In the second (1856) edition, Whitman used the title "Poem of Walt Whitman, an American," which was shortened to "Walt Whitman" for the third (1860) edition.
The poem was divided into fifty-two numbered sections for the fourth (1867) edition and finally took on the title "Song of Myself" in the last edition (1891-2). The number of sections is generally thought to mirror the number of weeks in the year.
Following its 1855 publication, "Song of Myself" was immediately singled out by critics and readers for particular attention, and the work remains among the most acclaimed and influential in American poetry. In 2011, writer and academic Jay Parini named it the greatest American poem ever written.
In 1855, the Christian Spiritualist gave a long, glowing review of "Song of Myself", praising Whitman for representing "a new poetic mediumship," which through active imagination sensed the "influx of spirit and the divine breath."Ralph Waldo Emerson also wrote a letter to Whitman, praising his work for its "wit and wisdom".
Public acceptance was slow in coming, however. Social conservatives denounced the poem as flouting accepted norms of morality due to its blatant depictions of human sexuality. In 1882, Boston's district attorney threatened action against Leaves of Grass for violating the state's obscenity laws and demanded that changes be made to several passages from "Song of Myself".
The poem is written in Whitman's signature free verse style. Whitman, who praises words "as simple as grass" (section 39) forgoes standard verse and stanza patterns in favor of a simple, legible style that can appeal to a mass audience.
Critics have noted a strong Transcendentalist influence on the poem. In section 32, for instance, Whitman expresses a desire to "live amongst the animals" and to find divinity in the insects.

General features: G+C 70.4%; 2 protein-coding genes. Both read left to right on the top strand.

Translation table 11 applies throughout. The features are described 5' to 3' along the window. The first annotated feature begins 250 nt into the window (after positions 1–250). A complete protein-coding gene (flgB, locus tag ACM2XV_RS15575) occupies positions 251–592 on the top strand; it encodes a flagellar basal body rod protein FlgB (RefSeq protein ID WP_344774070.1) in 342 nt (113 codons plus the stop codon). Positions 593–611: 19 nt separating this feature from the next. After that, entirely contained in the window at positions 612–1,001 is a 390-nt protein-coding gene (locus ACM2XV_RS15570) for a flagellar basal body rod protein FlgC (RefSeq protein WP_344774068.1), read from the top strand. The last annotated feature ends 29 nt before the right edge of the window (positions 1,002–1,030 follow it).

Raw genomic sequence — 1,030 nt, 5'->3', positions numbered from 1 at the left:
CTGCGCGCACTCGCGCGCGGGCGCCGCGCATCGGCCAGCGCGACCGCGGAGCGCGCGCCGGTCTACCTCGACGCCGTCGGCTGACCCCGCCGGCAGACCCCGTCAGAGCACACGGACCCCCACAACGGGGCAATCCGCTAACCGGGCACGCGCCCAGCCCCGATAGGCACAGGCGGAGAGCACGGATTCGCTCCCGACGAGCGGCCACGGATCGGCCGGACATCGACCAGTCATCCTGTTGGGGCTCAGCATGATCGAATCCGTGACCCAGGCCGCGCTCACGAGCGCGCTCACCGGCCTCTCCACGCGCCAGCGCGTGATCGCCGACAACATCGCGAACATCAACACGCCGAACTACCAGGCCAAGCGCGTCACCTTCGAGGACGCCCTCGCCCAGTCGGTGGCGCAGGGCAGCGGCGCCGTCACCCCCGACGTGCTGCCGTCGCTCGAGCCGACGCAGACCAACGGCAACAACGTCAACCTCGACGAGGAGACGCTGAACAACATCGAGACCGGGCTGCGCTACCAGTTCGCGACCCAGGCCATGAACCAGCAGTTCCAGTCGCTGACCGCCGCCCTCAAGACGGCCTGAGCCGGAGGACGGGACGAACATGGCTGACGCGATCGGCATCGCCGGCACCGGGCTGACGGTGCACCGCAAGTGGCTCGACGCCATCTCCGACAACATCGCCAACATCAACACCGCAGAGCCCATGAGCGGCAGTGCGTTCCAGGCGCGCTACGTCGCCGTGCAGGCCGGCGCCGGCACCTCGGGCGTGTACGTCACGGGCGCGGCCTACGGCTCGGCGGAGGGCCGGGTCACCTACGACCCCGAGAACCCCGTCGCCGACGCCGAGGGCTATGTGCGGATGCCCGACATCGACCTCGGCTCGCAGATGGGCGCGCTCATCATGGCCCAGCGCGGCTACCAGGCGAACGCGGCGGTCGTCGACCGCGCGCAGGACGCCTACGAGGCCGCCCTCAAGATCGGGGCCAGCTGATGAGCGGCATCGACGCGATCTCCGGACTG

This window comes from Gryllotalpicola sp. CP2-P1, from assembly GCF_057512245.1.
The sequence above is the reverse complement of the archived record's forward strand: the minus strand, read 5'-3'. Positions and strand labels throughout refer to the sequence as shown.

In addition to this romanticism, the poem seems to anticipate a kind of realism that would only become important in United States literature after the American Civil War. In the following 1855 passage, for example, we can see Whitman's inclusion of the gritty details of everyday life:
The lunatic is carried at last to the asylum a confirm'd case,
(He will never sleep any more as he did in the cot in his mother's bed-room;)
The jour printer with gray head and gaunt jaws works at his case,
He turns his quid of tobacco while his eyes blurr with the manuscript;
The malform'd limbs are tied to the surgeon's table,
What is removed drops horribly in a pail;
The quadroon girl is sold at the auction-stand, the drunkard nods by the bar-room stove, ... (section 15)
In the poem, Whitman emphasizes an all-powerful "I" which serves as narrator, who should not be limited to or confused with the person of the historical Walt Whitman. The persona described has transcended the conventional boundaries of self: "I pass death with the dying, and birth with the new-washed babe .... and am not contained between my hat and boots" (section 7).
There are several other quotes from the poem that makes it apparent that Whitman does not consider the narrator to represent a single individual. Rather, he seems to be narrating for all:
Alice L. Cook and John B. Mason offer representative interpretations of the "self" as well as its importance in the poem. Cook writes that the key to understanding the poem lies in the "concept of self" (typified by Whitman) as "both individual and universal," while Mason discusses "the reader's involvement in the poet's movement from the singular to the cosmic". The "self" serves as a human ideal; in contrast to the archetypal self in epic poetry, this self is one of the common people rather than a hero. Nevertheless, Whitman locates heroism in every individual as an expression of the whole (the "leaf" among the "grass").
Canadian doctor and long-time Whitman friend Richard Maurice Bucke analyzed the poem in his influential and widely read 1898 book Cosmic Consciousness, as part of his investigation of the development of man's mystic relation to the infinite.
"Song of Myself" and other Whitman poems are frequently referenced in the 2013 young adult fiction novel Dr. Bird's Advice for Sad Poets by Evan Roskos.